During the summer of 2006, Karan Attri received an offer that many only dream of. As a school kid in the fifth grade, he was shortlisted to play the lead role in a television soap called Golu ke Goggles. After an extended period of screen tests spread over several months, he passed muster and very soon the soap was being aired on Star Plus. It did not take long before he became a star in his school in Shimla.
A few months earlier, he had been noticed by Ranjit Kapoor of the National School of Drama, during a two-minute role in Ramayana. He often had to shoot for the soap in Mumbai the hub of India’s entertainment industry.
As the soap rolled out for the viewers, Karan became an established name in the school. Such was his passion for drama that he even headed the Dramatics Society at Netaji Subhash Institute of Technology, Delhi.
But Karan was determined that he wanted to make a mark managing a business, and acting was always going to be a hobby for him. Now, with one year of classroom learning at the Indian Institute of Management, Bangalore behind him, Karan is a Mantra intern at
“There is an aura about
If the acting stint for the Star Plus soap was like living a dream, Karan may have got another dream opportunity as an intern at
Each Mantra intern works on a specific business-related project. We use their millennial mindset to explore business areas wherein we need fresh views and innovative ideas,” says Manu Wadhwa, Vice President, HR and Services,
The Mantra Summer Internship Programme has been developed to suit the unique needs of
For the current batch of Mantra interns, there was a classroom session where they were introduced to the company. They were briefed about the Fruit Circular Economy and the Support My School programmes. Over the next 60 days, each of them have been given a clear deliverable, with a mid-term review to be included.
The final review is spread over the last two days and projects are presented to the president of the business unit. The top five projects win a substantial cash prize.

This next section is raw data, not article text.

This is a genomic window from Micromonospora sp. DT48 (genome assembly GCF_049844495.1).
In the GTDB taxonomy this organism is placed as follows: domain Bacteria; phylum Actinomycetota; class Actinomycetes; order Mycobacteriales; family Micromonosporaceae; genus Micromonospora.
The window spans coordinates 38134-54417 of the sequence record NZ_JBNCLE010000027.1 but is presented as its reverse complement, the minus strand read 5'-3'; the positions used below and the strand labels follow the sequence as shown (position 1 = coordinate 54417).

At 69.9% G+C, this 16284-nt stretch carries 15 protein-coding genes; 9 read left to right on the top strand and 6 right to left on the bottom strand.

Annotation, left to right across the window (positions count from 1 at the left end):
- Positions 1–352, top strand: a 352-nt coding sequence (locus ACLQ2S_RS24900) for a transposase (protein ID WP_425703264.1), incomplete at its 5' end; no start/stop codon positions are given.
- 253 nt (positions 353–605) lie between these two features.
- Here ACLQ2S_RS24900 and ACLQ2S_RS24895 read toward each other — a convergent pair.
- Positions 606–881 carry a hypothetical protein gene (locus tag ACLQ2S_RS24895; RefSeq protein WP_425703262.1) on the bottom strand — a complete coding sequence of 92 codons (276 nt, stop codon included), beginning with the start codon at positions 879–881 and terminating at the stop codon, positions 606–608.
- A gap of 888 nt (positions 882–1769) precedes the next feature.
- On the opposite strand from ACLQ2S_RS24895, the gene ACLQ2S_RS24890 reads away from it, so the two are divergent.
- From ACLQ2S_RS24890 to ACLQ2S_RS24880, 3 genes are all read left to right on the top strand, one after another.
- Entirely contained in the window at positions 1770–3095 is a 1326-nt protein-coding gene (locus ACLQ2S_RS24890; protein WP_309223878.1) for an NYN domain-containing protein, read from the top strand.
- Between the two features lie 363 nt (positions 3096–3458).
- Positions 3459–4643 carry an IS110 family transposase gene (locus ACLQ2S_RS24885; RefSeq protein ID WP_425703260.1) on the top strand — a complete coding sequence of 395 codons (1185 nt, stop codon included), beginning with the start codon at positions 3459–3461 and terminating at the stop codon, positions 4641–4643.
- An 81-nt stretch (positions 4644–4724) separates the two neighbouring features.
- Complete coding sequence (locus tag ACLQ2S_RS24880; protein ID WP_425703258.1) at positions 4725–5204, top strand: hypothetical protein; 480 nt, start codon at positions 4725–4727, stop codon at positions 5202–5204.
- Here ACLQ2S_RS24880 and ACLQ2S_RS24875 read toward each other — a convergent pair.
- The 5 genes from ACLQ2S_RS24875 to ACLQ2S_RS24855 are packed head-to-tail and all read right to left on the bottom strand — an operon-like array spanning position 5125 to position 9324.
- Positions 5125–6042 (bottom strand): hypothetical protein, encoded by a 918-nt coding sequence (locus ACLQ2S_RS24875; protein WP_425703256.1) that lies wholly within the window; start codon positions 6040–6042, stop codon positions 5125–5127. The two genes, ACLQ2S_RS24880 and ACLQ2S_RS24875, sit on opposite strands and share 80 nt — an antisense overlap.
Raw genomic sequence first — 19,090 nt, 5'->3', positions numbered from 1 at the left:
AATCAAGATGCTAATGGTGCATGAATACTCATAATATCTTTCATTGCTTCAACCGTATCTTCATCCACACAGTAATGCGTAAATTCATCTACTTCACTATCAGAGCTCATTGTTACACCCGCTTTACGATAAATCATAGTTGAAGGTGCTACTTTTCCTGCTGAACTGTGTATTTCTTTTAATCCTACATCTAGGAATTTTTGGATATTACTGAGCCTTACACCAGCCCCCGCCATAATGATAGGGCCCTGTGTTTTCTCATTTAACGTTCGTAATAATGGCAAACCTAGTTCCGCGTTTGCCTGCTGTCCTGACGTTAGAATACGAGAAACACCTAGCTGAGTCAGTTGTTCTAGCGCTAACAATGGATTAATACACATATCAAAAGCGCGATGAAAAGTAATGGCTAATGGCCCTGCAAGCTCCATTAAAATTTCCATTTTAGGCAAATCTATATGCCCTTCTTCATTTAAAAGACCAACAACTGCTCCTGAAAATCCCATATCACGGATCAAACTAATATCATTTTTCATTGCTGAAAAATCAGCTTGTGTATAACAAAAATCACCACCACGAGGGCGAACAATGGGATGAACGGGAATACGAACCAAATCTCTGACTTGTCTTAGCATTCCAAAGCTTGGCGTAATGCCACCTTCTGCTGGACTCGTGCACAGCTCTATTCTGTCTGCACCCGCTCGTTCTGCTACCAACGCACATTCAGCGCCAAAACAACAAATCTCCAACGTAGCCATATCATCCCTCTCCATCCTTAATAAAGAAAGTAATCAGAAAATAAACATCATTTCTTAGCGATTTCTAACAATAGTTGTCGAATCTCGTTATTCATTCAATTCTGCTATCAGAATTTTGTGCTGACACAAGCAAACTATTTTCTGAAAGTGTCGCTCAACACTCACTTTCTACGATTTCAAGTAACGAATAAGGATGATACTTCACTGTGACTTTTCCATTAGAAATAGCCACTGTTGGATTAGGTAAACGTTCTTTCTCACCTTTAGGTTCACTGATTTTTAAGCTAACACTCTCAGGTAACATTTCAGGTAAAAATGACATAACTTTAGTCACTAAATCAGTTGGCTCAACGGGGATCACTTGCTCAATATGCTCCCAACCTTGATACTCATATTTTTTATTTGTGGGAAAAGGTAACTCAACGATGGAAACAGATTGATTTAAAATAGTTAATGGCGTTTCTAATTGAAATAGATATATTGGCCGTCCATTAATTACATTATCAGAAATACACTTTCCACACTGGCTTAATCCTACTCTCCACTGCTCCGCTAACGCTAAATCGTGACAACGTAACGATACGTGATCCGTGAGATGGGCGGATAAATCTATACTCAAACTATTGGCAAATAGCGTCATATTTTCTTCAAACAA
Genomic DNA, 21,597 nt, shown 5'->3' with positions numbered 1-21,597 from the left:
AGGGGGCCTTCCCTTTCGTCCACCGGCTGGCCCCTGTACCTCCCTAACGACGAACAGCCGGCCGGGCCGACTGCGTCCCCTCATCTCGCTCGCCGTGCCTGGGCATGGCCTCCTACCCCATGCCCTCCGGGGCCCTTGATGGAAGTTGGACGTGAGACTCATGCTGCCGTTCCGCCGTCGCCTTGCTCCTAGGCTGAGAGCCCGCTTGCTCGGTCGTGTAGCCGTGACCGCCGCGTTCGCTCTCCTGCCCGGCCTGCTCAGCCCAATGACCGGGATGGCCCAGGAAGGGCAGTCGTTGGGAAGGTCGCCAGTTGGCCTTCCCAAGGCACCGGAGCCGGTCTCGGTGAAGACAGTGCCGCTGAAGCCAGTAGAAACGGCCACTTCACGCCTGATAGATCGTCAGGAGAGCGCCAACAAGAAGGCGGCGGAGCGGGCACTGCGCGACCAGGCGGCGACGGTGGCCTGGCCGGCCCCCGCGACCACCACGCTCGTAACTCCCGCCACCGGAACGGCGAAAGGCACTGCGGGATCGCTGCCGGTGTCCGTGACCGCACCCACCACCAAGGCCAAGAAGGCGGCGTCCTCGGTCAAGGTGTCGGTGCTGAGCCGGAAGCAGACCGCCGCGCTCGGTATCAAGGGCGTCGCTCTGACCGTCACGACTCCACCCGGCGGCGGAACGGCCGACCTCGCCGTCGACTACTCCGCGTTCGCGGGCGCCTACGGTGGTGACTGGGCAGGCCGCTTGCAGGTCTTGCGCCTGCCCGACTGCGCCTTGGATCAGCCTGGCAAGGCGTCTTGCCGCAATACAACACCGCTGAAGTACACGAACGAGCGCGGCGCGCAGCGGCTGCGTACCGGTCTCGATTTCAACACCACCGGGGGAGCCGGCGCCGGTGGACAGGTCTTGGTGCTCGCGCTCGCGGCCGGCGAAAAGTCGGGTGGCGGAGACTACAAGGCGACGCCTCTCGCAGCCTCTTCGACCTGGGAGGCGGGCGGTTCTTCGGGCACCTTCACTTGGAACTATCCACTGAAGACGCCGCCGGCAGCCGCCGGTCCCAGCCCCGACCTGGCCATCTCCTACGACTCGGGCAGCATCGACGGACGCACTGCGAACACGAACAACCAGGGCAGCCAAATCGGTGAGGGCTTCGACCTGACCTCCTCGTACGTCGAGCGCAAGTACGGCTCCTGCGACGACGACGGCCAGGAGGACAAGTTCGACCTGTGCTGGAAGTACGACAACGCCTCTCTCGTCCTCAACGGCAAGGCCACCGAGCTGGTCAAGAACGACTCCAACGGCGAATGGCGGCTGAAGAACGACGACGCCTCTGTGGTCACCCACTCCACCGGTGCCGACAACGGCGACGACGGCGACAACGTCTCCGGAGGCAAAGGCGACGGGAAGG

Diverse background to the fore
When Mumbai-boy Vinit Shetty took a one-year break after graduating from NIIT University in computer sciences, he was considering a career in filmmaking, a passion he had grown up with. It helped that there was no pressure from his parents for choosing a particular career. He had found time during school and college to become an Arsenal fan, and looked up to champion sportspersons like Lionel Messi, Roger Federer and Sachin Tendulkar (in no particular order) as his heroes. He joined XLRI at Jamshedpur, one of India’s premier B-schools, and
“Winning can happen but it is the process that is so important. How hard you can push yourself for it,” he says, while taking a break from the HR-related project he is working on.
As a school kid, Ozair Hamdani was used to plotting his moves on the chessboard in faraway Botswana, where his family had settled when he was barely seven. After earning a mechanical engineering degree from the University of Cape Town in South Africa, Ozair found himself at the Indian Institute of Management, Ahmedabad, learning the ropes of managing a business.
Little did Ozair know that one day he could be pursuing an internship programme at
If Ozair returned to his Indian roots, Swati Sharma is still not sure of which place to call her own. Daughter of a paratrooper with India’s defence services, she has seen the remotest locations across India thanks to her father’s work profile. Among them were schools where there were no separate rooms for different classes, and even those with no tables and chairs, where the kids sat on gunny bags on the floor.
“I will do everything, and more, at work that can help me achieve my passion. That is my sole aim and that is why I have to do very well,” says Shashwat, head firmly on his shoulders.
The passion that the young professionals bring to
Scratch beyond the surface and you will notice that the Mantra interns carry the values of persistence and agility, and share a passion for the brands that